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Moody’s: Enrollment hinges on programs aligning with student interests

Moody’s: Enrollment hinges on programs aligning with student interests

Higher Ed Dive

Laura Spitalniak
October 20, 2023
Dive Brief:
  • Colleges’ ability to adapt their academic programs based on student interests and labor market demands will become increasingly important to counter enrollment challenges, suggests a new analysis from Moody’s Investors Service.
  • Institutions equipped to closely track shifting student interests and adjust their offerings accordingly stand to benefit when trying to recruit enrollees, the analysis said.
  • For instance, computer and information sciences programs’ undergraduate enrollment has grown across public colleges, even though the number of undergraduates broadly has declined. Focusing on these degrees could help boost enrollment and avoid financial distress, Moody’s said.
Dive Insight:
College enrollment has yet to recover to pre-pandemic levels, with undergraduate numbers falling 7.7% between spring 2019 and spring 2023, Moody’s said.
Institutions are also preparing for the 2025 demographic cliff — an expected drop-off in high school graduates due to declining birth rates during the Great Recession.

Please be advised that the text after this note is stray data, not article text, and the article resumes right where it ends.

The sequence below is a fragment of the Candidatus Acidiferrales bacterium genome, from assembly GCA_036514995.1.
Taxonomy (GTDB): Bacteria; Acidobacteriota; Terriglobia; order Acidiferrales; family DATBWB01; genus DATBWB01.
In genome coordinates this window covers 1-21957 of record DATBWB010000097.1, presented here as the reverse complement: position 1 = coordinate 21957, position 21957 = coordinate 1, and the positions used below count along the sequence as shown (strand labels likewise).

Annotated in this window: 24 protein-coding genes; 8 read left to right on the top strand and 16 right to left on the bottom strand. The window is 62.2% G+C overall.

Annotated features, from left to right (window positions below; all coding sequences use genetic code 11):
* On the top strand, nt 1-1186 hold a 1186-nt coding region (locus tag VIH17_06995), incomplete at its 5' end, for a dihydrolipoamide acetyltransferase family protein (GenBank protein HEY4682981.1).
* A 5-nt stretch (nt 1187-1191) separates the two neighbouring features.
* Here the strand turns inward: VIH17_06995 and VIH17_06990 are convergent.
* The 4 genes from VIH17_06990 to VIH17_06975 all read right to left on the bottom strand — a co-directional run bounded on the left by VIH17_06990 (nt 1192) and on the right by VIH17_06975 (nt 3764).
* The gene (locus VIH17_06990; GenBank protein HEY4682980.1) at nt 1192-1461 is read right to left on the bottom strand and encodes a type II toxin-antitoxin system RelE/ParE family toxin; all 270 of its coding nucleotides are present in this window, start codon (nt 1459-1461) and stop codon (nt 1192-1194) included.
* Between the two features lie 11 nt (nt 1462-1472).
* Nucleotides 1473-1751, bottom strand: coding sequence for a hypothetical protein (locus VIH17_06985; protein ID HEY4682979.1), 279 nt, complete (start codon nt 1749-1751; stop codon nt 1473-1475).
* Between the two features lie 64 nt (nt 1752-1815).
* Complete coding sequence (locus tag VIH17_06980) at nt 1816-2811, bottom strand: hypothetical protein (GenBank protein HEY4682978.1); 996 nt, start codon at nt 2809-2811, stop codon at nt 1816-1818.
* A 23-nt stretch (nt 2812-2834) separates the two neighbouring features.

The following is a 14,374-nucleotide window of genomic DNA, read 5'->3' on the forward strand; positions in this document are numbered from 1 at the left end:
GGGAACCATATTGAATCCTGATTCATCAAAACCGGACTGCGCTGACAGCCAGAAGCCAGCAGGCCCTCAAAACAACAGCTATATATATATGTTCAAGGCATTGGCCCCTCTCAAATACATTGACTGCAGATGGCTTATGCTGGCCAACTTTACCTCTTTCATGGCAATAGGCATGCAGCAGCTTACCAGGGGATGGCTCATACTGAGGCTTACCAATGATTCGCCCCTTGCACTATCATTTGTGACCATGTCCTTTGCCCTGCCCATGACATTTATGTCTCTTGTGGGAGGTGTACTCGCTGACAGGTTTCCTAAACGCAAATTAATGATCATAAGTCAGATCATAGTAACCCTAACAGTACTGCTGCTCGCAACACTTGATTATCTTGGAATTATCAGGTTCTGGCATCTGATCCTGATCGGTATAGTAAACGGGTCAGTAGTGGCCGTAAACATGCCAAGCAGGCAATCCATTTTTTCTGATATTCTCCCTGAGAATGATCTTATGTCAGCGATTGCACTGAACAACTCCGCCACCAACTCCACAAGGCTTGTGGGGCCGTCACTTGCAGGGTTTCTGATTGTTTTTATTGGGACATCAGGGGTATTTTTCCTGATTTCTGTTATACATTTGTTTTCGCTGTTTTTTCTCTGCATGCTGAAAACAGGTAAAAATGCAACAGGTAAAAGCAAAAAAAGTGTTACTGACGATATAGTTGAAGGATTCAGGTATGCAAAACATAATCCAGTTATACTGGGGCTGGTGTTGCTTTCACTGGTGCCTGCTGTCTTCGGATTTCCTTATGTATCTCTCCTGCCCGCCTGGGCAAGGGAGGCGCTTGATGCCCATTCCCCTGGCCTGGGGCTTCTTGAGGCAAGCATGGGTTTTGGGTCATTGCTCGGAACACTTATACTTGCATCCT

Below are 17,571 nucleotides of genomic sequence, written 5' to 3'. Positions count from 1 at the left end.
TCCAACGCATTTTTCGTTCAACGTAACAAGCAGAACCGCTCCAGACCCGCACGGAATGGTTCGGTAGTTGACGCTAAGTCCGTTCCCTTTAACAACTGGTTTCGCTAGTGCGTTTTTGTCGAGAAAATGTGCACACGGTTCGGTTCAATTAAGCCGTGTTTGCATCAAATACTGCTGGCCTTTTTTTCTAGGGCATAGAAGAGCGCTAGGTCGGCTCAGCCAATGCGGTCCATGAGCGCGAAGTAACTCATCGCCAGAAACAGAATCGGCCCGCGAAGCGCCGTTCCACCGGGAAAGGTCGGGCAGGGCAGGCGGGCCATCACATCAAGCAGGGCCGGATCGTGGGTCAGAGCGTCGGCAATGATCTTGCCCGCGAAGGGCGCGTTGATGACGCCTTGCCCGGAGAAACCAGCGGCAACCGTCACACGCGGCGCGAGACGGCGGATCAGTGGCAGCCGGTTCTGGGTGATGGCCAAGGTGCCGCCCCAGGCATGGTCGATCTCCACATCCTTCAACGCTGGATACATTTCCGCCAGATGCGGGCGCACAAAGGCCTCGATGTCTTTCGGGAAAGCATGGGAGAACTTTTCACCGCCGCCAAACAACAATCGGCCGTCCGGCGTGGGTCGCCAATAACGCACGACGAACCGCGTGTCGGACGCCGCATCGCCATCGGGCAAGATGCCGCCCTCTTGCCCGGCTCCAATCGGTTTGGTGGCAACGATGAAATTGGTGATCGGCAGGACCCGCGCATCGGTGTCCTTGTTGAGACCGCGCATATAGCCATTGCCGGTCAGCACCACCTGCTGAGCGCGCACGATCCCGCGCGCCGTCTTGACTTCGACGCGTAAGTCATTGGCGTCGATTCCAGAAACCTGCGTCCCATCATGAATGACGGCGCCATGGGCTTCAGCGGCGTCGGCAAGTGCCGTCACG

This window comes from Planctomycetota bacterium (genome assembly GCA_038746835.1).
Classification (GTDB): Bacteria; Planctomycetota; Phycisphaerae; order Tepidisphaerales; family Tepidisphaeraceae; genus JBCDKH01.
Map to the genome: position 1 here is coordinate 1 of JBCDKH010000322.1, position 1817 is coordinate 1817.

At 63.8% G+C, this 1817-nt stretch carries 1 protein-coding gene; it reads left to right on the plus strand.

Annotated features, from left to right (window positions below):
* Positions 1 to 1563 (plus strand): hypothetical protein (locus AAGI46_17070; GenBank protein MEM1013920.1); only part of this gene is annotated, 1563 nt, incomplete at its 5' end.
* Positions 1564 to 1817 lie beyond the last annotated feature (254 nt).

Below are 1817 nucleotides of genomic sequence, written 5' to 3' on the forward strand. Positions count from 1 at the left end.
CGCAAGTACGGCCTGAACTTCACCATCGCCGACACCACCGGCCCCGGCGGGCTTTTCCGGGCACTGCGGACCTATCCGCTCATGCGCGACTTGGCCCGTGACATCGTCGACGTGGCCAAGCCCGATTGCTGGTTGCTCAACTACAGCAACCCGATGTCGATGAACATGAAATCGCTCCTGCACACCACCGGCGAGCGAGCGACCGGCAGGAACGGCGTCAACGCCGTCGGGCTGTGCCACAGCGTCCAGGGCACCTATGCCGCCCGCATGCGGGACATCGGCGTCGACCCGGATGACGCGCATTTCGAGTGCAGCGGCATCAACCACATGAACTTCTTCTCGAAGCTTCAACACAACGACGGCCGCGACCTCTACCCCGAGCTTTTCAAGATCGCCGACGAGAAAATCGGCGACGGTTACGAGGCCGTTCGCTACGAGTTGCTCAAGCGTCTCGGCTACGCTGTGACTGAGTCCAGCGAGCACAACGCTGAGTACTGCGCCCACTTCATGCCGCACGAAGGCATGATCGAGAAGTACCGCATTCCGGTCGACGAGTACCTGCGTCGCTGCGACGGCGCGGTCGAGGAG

To adapt programs to student and labor market demands, colleges could create new credentials or eliminate existing ones that no longer attract students.
“To be sure, the connection between student interest in degree programs and labor market dynamics is imperfect,” the analysis said. “But data that takes into account mid-career wages and underemployment by bachelor’s degree program shows a handful of programs that offer universities a significant opportunity to grow or stabilize enrollment, including computer science and engineering.”
But pivoting to in-demand technology fields isn’t a panacea for colleges.
Improving computer science programs can be expensive, as qualified faculty may receive competing compensation offers, Moody’s said.
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